Post by desertwoman on Feb 19, 2016 19:33:24 GMT -5
Technically something is a spice if you use the roots, bulb, bark and seed and an herb if you use the leaves. So fennel would be considered a spice, I guess.
Yes, it is sort of a licorice flavor. I think of it as more like anise. And it has a sweet flavor. I find that it loses some of its flavor when you cook it.
It's a bulb, with a couple of stalks that sort of look like celery., but not really.
I grind the seed and sprinkle it into greens (kale and chard) I sauté with olive oil and onions and a touch of salt. I slice the fennel 'bulb' fresh into salads.
You could also put these sautéed greens on a slice of whole wheat bread that has been grilled with garlic and a little olive oil for an Italian bruschetta antipasto. I've never grown it so I don't know its habits.
Northern New Mexico Zone 6b (formerly Zone 5) Posting since 2005
To my knowledge there's two kinds. One is leaf fennel which I think of more like a true herb and then there's bulbing fennel which I usually think of as a vegetable.
I usually have the leaf kind growing with the herbs ands its pretty much yr round here, looks. a lot like dill. As mentioned its more anise to me. Of these there are two kinds plain green and a bronze variety www.johnnyseeds.com/p-8200-bronze.aspx
I usually like to use it with fish but also quite often pick a few tips to make up my salad mix.
The bulb fennel I have grown few times but I find it much harder to grow to get it to bulb correctly. Basically I think its better to sow later in year after solstice so it bulbs for the next yr. Plant too early and it can go to flower. Must try more though as its. a lovely vegetable and definitely something thats great home grown. Anyway that's my experience, I know the seeds are used a lot as well, I have some for Indian cooking but I don't use them that much.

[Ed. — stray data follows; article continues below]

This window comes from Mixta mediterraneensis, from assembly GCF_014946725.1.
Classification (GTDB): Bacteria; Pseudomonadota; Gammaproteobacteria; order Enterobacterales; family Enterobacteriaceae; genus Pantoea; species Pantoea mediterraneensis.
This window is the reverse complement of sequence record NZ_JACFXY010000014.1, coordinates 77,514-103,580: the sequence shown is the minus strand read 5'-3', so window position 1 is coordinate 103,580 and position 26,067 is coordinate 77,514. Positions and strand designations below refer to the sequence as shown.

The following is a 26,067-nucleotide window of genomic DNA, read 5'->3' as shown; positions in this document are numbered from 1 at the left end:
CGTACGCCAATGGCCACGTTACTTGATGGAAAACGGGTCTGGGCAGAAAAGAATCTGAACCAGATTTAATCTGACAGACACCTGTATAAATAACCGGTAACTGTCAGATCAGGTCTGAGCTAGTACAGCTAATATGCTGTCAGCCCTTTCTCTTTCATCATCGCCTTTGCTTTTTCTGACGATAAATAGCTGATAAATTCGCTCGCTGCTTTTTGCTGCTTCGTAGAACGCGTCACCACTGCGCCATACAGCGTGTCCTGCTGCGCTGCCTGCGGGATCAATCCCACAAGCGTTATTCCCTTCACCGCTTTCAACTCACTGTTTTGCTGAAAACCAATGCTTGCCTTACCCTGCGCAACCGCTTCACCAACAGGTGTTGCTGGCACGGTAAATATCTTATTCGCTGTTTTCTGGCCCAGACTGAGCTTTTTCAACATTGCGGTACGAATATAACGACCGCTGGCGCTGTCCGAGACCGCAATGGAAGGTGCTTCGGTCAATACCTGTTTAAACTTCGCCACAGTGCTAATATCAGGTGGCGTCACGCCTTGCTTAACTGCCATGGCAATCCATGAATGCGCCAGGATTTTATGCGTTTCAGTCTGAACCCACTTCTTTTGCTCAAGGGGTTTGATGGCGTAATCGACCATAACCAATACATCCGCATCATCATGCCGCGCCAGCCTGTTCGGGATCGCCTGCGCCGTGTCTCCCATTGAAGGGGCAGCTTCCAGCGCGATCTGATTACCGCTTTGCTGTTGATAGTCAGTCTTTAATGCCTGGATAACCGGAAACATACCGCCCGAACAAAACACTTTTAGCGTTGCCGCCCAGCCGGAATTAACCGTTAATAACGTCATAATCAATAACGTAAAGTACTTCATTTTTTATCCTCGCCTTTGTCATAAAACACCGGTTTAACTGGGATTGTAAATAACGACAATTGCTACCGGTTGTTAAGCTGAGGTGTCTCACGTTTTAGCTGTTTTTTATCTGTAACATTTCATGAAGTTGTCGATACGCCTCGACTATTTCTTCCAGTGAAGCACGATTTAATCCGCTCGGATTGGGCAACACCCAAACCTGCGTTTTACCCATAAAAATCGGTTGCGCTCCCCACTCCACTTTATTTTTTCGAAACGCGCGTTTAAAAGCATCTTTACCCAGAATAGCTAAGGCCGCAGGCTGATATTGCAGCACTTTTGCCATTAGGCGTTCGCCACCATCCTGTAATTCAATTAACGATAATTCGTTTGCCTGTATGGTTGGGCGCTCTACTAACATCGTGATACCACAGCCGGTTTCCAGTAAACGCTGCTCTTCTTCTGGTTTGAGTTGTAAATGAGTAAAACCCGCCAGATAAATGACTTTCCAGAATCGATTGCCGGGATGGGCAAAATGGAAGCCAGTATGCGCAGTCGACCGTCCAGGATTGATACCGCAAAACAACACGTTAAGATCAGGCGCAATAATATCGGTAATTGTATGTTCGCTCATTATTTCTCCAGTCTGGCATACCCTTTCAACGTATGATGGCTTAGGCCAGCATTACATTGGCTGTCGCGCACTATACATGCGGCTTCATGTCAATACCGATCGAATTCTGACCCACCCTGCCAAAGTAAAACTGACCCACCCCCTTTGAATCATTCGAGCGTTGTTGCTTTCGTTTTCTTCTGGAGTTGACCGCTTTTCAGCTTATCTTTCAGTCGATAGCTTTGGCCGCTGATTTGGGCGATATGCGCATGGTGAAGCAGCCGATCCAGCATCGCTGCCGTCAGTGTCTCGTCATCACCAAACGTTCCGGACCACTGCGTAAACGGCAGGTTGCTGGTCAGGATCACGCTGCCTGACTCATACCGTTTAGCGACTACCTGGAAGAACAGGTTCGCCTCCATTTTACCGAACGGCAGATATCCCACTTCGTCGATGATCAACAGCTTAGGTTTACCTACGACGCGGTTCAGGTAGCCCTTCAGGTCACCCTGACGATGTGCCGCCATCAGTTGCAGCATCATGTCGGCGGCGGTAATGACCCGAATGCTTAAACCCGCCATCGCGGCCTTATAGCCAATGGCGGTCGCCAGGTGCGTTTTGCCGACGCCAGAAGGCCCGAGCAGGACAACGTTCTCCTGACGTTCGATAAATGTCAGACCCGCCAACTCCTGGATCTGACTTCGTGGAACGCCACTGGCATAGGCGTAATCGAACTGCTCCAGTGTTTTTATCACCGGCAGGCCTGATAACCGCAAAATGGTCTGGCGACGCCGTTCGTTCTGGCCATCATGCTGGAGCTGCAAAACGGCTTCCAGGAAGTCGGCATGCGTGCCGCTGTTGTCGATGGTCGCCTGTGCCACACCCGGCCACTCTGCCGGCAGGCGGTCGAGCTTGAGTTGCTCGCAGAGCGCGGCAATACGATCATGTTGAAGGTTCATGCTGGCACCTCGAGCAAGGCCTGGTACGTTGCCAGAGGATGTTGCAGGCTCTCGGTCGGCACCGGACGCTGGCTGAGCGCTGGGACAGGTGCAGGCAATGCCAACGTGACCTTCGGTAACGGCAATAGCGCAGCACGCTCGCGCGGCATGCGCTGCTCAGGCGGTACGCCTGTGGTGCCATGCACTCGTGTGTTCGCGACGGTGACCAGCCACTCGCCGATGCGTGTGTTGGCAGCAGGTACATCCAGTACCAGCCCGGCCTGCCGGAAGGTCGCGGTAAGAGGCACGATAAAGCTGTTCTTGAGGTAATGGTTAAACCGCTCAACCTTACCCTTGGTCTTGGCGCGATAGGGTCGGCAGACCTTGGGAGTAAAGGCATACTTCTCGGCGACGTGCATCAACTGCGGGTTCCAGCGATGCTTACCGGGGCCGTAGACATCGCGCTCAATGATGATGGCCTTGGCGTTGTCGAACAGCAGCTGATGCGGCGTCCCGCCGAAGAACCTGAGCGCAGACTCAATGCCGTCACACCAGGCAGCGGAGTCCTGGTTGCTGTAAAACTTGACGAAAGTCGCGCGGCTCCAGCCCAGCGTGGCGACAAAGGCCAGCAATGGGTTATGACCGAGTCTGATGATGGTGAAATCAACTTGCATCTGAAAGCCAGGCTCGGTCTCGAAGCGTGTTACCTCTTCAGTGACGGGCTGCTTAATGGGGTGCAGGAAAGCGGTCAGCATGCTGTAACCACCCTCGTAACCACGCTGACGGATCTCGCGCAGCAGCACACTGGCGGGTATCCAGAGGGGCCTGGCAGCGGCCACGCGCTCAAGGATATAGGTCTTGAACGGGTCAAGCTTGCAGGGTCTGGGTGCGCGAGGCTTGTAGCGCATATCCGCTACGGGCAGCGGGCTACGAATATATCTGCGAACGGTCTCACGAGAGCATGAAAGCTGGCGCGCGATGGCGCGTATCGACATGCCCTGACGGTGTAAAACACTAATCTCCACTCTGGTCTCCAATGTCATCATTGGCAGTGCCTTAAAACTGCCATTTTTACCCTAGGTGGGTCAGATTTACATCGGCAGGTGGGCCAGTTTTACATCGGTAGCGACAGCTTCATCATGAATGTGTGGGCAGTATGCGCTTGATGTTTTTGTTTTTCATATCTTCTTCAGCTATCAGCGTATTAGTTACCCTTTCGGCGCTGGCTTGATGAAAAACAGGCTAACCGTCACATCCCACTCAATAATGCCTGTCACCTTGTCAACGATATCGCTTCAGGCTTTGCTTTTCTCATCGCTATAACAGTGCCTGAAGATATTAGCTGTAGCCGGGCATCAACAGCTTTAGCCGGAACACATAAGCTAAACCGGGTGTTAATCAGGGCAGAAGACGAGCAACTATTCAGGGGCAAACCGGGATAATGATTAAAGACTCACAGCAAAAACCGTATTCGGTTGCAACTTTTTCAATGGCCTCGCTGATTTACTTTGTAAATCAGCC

Inland Southern California USDA zone 9b, Sunset zone 19
I grew it 1 year, the bulbing kind. I like the taste just fine, I don't like the toughness of the strings - the bulb has strings like celery. I imagine one could use it in place of celery in just about anything. you use just the bulb, and not the stems, they are reeeealy tough. I saw an Italian cook make it into a raw salad, with vinegar type dressing. she said they all grow it there, and eat it straight up like celery. I have put it in soups and stews when I have it. I bet it would be good cut into long pieces and pickled! maybe even spicy pickle. you could also treat it like cabbage and make cole slaw or sour crout with it - that would be interesting.
the bulbs didn't grow very big for me, don't know why, only grew it once. it was in the early years of my garden when it was super fertile. didn't really get bugs, and I had it in full sun. I planted starts in spring and harvested in late summer. I like davids idea tho
I also have only grown it once (twice?). As to picking, my guess would be to use it before it is old enough to bolt and bloom. It would probably be more tender then. It's in the umbel family with parsley, carrots, celery, cilantro, cumin.. These are also generally harvested before they bolt, unless seed is the goal.
When I did grow it, I used it raw. The bulb thin-sliced across with tomato wedges in a salad. It was both good and attractive. Oil and vinegar dressing.
But it obviously wasn't good enough to grow again, lol. It's distinctive and probably something one would not want to eat all that often.
Coastal Southern California, zone 10, avocado belt, still in a drought.